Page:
Jobless applications fall to another pandemic-era low despite Delta spread
The number of people applying for first-time jobless aid has dropped to another pandemic-era low, showing the labor market continues to heal despite the spread of coronavirus variants.
The Labor Department reported that some 310,000 people filed initial unemployment claims last week, the lowest number since the pandemic began in March 2020. Another 96,000 people applied for Pandemic Unemployment Assistance, a special federal program for the self-employed and gig workers — the last week they were eligible for such support.
"[T]he steady drop in claims shows that employers increasingly won't let go of employees once they have them," Robert Frick, corporate economist at the Navy Federal Credit Union, said in a note.
Initial claims for jobless aid have fallen steadily this year since peaking above 1 million a week in January. But the spread of the Delta variant this summer has put renewed pressure on the economy and the job market.
Indeed, the Federal Reserve on Wednesday reported that U.S. economic activity "downshifted" in July and August, in part because of a pullback in dining out, travel and tourism related to concerns about the hyper-infectious Delta variant. And last month, hiring dropped in industries that require face-to-face contact, including restaurants and retail, the latest federal employment data show.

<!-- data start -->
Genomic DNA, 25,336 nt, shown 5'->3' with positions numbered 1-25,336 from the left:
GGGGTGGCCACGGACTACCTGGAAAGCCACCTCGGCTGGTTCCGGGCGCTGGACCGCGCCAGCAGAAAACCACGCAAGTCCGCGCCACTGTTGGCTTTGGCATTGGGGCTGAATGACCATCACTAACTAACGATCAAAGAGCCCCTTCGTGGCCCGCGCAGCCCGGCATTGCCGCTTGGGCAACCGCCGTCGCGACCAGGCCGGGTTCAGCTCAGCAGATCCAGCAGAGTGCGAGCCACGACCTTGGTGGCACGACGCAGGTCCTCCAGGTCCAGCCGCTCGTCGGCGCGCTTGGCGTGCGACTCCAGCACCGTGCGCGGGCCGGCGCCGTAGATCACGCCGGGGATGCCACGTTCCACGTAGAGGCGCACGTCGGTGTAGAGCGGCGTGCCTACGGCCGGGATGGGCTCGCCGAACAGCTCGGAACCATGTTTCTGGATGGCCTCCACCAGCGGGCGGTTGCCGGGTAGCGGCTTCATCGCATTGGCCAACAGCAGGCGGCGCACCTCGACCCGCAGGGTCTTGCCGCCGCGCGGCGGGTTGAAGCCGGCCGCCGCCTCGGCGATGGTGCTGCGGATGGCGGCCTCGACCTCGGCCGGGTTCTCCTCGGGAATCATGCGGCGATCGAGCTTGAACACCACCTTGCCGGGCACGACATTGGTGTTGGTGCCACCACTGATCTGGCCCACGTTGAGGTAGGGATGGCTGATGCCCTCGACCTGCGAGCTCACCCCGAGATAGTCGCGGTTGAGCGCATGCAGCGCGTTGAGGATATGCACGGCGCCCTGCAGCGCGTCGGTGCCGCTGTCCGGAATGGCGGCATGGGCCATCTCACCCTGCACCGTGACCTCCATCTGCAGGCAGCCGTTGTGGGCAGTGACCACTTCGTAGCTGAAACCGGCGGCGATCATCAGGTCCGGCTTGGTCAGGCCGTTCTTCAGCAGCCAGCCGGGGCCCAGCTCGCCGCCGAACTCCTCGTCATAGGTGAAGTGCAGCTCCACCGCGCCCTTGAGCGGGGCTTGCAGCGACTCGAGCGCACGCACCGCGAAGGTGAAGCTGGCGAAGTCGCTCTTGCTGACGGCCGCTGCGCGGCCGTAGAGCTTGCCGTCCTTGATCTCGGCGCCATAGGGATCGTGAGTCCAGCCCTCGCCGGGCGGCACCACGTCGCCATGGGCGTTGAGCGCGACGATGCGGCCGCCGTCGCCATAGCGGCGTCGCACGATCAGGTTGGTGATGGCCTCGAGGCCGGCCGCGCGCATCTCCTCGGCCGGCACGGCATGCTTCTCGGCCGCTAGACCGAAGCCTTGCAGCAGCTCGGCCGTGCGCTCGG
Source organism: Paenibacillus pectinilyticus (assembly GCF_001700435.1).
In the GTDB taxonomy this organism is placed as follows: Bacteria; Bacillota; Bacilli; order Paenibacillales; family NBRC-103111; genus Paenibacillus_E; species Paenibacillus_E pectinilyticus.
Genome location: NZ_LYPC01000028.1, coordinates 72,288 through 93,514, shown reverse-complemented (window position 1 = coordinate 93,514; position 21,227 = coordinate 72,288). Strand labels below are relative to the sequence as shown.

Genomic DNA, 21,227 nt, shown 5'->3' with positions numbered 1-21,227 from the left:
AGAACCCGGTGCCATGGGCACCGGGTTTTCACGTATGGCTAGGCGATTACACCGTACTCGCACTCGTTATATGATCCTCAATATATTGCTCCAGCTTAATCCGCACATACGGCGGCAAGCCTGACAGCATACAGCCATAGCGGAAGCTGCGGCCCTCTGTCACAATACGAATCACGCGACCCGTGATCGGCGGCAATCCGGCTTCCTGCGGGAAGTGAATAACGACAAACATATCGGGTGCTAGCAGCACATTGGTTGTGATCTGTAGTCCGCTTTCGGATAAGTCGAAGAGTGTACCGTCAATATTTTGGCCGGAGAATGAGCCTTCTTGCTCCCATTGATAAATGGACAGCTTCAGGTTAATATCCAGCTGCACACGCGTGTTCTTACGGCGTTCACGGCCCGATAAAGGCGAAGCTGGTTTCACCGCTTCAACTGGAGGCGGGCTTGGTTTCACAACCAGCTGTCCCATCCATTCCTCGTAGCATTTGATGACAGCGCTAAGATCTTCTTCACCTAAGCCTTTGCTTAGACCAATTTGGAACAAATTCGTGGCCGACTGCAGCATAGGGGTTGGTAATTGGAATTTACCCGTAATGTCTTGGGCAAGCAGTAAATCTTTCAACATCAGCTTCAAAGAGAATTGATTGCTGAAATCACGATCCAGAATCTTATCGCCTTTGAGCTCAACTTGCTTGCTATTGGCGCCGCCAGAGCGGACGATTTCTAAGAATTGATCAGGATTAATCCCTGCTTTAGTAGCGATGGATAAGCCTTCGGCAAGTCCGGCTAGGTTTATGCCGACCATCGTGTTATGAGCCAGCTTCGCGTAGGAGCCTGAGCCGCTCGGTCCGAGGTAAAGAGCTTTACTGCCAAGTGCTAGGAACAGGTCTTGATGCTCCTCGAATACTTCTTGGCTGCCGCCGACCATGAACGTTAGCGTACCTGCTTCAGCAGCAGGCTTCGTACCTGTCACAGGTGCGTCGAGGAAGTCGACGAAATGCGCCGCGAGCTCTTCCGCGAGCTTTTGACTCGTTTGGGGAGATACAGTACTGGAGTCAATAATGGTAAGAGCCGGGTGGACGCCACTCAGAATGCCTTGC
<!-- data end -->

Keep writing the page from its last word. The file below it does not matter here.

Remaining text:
This week, about 9 million people lost all their unemployment benefits with the expiration of two federal programs that covered gig workers and people who had been jobless for more than six months. An additional 2 million people have lost a $300-a-week federal supplement to state unemployment benefits.
The Biden administration does not plan to extend enhanced jobless benefits, and most states have declined to expand benefits on their own. A handful have issued one-time bonuses for certain workers.
Many economists are concerned that the abrupt income cliff will lead millions to struggle and will drag down the recovery. When unemployment payments stop, consumer spending drops, the JPMorganChase Institute said in a research note.
"Unemployed workers face a tsunami of hardship and suffering that simply did not need to happen," Andrew Stettner, a senior fellow at the Century Foundation, said in a statement. "There is simply no justifiable explanation to end federal jobless benefits on the heels of a weaker-than-expected August jobs report and amid the Delta surge."
The Associated Press contributed reporting.
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